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Top school districts could become exempt on reports to state

The Mississippi House voted Monday to exempt top-rated school districts from having to report information about curriculum and some other matters to the state Department of Education.

House Bill 1224 also would allow A- and B-rated districts to offer financial incentives to teachers.

Some lower-rated school districts have difficulty attracting teachers, and current state law lets them forgive student loans and provide housing assistance and moving expenses.

The bill would allow higher-rated districts to offer the same types of incentives. Rep. John Hines, D-Greenville, said that would let top teachers move away from districts that are rated C, D or F.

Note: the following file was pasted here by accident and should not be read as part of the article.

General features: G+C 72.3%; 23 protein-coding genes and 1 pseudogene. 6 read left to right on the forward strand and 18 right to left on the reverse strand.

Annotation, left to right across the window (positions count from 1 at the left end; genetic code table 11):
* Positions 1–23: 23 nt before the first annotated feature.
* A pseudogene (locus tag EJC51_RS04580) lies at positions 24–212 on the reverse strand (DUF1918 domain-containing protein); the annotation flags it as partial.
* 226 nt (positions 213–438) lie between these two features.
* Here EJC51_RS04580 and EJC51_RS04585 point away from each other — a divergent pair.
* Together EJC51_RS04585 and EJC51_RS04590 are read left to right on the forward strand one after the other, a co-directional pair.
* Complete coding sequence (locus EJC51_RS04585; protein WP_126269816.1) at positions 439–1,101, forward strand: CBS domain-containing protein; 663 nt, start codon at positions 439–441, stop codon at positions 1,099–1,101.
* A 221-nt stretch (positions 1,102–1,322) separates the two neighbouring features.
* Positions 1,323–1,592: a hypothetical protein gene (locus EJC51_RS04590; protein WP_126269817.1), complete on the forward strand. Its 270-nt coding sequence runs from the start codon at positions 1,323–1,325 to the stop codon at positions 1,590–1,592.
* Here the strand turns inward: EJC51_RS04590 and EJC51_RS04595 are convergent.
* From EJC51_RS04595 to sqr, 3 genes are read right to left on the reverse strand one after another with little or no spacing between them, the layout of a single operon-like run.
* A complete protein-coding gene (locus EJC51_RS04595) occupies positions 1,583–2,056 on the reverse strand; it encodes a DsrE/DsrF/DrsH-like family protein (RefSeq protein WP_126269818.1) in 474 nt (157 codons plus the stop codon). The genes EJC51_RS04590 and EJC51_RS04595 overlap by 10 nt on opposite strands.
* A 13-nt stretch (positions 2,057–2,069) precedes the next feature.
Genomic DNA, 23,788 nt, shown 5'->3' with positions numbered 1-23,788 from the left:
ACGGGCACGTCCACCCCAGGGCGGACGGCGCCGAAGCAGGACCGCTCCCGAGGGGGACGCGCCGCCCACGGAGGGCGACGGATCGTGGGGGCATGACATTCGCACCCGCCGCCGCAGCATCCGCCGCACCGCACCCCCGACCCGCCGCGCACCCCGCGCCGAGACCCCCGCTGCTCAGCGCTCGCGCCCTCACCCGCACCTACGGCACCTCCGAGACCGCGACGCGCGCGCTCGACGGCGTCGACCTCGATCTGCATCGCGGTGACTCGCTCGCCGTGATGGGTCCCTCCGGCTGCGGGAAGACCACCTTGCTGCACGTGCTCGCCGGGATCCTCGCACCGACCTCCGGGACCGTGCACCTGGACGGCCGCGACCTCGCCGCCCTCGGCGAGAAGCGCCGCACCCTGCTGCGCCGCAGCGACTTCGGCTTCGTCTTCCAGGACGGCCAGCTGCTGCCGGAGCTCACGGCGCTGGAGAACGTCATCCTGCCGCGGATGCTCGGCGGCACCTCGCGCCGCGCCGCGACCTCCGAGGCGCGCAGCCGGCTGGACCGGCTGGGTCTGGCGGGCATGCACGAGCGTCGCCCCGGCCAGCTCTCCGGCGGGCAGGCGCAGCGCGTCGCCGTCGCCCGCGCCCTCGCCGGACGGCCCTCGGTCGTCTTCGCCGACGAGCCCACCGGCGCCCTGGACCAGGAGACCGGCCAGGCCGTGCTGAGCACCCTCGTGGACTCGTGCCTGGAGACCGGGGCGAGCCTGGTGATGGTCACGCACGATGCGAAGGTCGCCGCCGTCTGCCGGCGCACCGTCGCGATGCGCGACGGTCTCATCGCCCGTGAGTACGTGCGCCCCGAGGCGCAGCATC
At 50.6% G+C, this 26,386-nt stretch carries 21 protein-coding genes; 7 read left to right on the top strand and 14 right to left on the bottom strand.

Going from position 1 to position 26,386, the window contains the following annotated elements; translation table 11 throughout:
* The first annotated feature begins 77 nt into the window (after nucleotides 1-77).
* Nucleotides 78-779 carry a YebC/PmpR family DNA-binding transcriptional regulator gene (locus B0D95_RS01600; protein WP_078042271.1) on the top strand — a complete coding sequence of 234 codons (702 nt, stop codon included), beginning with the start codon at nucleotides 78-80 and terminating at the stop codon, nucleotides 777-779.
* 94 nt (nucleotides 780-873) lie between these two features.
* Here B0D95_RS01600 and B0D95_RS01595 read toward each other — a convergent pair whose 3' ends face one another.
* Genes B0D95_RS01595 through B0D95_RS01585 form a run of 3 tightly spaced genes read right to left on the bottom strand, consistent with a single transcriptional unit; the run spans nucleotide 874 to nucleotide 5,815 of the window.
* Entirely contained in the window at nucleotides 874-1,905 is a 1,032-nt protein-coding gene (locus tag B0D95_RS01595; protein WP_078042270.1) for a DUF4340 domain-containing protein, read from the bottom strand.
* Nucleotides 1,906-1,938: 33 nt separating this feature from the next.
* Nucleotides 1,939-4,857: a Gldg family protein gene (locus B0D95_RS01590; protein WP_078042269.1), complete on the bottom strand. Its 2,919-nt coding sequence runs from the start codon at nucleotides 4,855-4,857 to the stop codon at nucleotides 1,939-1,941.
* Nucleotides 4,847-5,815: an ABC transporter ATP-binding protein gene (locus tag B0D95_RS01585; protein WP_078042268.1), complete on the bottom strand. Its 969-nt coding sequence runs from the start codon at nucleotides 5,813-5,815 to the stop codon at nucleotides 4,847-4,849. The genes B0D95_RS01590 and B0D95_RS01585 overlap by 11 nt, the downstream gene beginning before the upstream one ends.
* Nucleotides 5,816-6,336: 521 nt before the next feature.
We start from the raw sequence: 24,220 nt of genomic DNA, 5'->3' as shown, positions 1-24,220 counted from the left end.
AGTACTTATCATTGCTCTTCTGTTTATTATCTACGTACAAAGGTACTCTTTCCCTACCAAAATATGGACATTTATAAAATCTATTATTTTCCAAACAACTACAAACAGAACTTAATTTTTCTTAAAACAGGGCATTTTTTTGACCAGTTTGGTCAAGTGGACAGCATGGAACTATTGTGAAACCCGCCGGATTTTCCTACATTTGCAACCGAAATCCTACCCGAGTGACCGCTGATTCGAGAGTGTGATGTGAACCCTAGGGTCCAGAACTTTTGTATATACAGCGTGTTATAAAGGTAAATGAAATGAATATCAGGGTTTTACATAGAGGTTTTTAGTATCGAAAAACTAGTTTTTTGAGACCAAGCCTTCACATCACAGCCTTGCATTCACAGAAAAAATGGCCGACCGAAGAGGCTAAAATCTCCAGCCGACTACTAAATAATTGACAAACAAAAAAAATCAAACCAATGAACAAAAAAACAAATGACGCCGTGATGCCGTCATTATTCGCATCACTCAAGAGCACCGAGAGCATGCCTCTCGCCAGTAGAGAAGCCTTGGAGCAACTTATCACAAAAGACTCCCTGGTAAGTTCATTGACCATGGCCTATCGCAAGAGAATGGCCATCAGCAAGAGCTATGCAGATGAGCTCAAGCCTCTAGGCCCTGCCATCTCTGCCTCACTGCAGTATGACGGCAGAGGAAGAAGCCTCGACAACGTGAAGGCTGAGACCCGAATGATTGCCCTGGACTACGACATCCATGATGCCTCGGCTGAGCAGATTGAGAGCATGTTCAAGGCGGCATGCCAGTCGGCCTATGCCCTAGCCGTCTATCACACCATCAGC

“This is free agency gone buck wild,” Hines said.

“You’re going to have teachers jumping around, going to the other team…. ‘Who’s going to pay me the most? Who’s going to set me free? Who’s going to give me a championship?”’

Rep. Brad Touchstone, R-Hattiesburg, said the bill aims to ease “burdensome” bureaucracy for high-performing districts.

“It is really not that helpful when we know they are doing a good job,” Touchstone said.

The bill says A- and B-rated districts would not have to report student grades to the state, undergo annual audits of their discipline plan or code of student conduct, and complete surveys from the Department of Education.

They would be exempt from a textbook selection process established by the state, and teachers in the districts would not have to fulfill continuing education requirements to renew their licenses.

Individual schools within the districts would not have to submit reports to their own local superintendent about the type and amount of work done in each grade.

The bill passed the House 79-40, with significant opposition from Democrats. It moves to the Senate for more work.


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